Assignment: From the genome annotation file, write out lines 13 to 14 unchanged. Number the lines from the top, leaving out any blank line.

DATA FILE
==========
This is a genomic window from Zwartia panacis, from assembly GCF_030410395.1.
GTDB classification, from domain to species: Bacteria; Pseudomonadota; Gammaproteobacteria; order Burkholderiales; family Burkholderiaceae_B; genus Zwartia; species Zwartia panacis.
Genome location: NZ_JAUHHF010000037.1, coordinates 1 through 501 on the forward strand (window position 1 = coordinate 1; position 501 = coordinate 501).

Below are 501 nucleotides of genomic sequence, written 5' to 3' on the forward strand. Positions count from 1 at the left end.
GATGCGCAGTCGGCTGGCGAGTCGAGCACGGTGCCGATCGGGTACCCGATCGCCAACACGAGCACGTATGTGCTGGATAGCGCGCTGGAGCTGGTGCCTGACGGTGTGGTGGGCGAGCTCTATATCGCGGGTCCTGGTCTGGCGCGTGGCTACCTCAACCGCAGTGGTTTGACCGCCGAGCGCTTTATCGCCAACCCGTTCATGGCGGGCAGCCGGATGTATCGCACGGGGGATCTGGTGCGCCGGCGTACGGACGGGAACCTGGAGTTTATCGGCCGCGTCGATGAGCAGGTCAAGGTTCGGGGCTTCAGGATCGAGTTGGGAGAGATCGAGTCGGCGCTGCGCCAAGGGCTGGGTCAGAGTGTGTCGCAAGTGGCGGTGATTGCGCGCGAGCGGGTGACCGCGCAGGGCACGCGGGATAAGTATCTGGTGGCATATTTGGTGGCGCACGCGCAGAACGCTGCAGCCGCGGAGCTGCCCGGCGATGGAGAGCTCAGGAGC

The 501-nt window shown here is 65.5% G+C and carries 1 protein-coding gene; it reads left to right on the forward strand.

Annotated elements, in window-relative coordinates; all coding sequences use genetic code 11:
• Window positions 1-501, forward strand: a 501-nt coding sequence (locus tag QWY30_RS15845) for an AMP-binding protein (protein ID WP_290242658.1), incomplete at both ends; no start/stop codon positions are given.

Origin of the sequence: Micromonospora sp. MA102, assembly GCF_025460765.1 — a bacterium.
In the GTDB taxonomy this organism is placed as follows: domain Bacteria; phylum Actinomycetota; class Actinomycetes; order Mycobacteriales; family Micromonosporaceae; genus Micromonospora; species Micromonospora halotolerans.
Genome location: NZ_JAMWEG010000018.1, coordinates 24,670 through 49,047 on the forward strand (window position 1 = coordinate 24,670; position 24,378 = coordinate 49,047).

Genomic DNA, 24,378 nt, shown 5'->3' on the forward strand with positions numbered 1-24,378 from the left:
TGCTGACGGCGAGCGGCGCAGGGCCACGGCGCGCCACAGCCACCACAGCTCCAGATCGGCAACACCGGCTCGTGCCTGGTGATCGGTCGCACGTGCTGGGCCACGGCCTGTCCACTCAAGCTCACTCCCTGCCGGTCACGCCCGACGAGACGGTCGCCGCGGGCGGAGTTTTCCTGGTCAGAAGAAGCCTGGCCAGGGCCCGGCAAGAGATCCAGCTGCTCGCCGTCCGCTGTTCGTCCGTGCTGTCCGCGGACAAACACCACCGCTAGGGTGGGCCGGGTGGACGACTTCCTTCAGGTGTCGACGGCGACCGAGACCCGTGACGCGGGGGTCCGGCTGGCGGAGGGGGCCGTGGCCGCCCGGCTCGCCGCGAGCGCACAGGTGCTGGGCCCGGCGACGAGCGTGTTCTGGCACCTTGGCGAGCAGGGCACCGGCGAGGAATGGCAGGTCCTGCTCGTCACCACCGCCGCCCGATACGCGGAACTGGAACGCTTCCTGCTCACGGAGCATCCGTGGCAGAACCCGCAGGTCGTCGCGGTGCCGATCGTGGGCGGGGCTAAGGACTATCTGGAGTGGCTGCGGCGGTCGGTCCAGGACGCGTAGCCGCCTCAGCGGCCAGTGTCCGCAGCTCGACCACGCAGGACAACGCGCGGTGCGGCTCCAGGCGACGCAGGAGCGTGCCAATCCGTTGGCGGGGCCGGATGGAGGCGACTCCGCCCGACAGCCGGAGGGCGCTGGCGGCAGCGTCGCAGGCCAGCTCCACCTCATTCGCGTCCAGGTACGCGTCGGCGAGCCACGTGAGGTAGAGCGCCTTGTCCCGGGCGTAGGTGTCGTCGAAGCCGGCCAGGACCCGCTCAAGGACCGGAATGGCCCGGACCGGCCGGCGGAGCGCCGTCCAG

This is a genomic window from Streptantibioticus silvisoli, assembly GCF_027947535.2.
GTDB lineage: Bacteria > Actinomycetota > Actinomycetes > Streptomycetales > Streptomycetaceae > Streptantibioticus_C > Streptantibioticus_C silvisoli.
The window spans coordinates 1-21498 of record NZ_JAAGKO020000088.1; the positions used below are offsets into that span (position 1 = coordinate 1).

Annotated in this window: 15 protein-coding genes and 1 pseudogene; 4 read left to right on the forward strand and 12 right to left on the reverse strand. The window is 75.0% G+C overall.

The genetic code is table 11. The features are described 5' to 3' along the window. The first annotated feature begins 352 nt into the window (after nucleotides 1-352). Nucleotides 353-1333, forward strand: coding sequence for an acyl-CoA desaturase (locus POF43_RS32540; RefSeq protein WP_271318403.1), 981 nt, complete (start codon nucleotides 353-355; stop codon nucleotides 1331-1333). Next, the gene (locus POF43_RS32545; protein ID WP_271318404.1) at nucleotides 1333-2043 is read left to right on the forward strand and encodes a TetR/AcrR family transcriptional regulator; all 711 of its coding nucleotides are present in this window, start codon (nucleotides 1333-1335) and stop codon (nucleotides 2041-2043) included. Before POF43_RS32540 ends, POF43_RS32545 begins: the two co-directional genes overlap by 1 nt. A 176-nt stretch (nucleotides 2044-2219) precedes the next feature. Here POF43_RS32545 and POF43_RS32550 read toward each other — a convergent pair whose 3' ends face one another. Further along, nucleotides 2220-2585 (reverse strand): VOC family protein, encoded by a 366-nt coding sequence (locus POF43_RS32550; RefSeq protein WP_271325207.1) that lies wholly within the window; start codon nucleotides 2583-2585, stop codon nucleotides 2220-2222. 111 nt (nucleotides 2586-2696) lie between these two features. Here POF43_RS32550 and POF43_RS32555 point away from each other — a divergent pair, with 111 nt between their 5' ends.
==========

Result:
TGCTGACGGCGAGCGGCGCAGGGCCACGGCGCGCCACAGCCACCACAGCTCCAGATCGGCAACACCGGCTCGTGCCTGGTGATCGGTCGCACGTGCTGGGCCACGGCCTGTCCACTCAAGCTCACTCCCTGCCGGTCACGCCCGACGAGACGGTCGCCGCGGGCGGAGTTTTCCTGGTCAGAAGAAGCCTGGCCAGGGCCCGGCAAGAGATCCAGCTGCTCGCCGTCCGCTGTTCGTCCGTGCTGTCCGCGGACAAACACCACCGCTAGGGTGGGCCGGGTGGACGACTTCCTTCAGGTGTCGACGGCGACCGAGACCCGTGACGCGGGGGTCCGGCTGGCGGAGGGGGCCGTGGCCGCCCGGCTCGCCGCGAGCGCACAGGTGCTGGGCCCGGCGACGAGCGTGTTCTGGCACCTTGGCGAGCAGGGCACCGGCGAGGAATGGCAGGTCCTGCTCGTCACCACCGCCGCCCGATACGCGGAACTGGAACGCTTCCTGCTCACGGAGCATCCGTGGCAGAACCCGCAGGTCGTCGCGGTGCCGATCGTGGGCGGGGCTAAGGACTATCTGGAGTGGCTGCGGCGGTCGGTCCAGGACGCGTAGCCGCCTCAGCGGCCAGTGTCCGCAGCTCGACCACGCAGGACAACGCGCGGTGCGGCTCCAGGCGACGCAGGAGCGTGCCAATCCGTTGGCGGGGCCGGATGGAGGCGACTCCGCCCGACAGCCGGAGGGCGCTGGCGGCAGCGTCGCAGGCCAGCTCCACCTCATTCGCGTCCAGGTACGCGTCGGCGAGCCACGTGAGGTAGAGCGCCTTGTCCCGGGCGTAGGTGTCGTCGAAGCCGGCCAGGACCCGCTCAAGGACCGGAATGGCCCGGACCGGCCGGCGGAGCGCCGTCCAG

This is a genomic window from Streptantibioticus silvisoli, assembly GCF_027947535.2.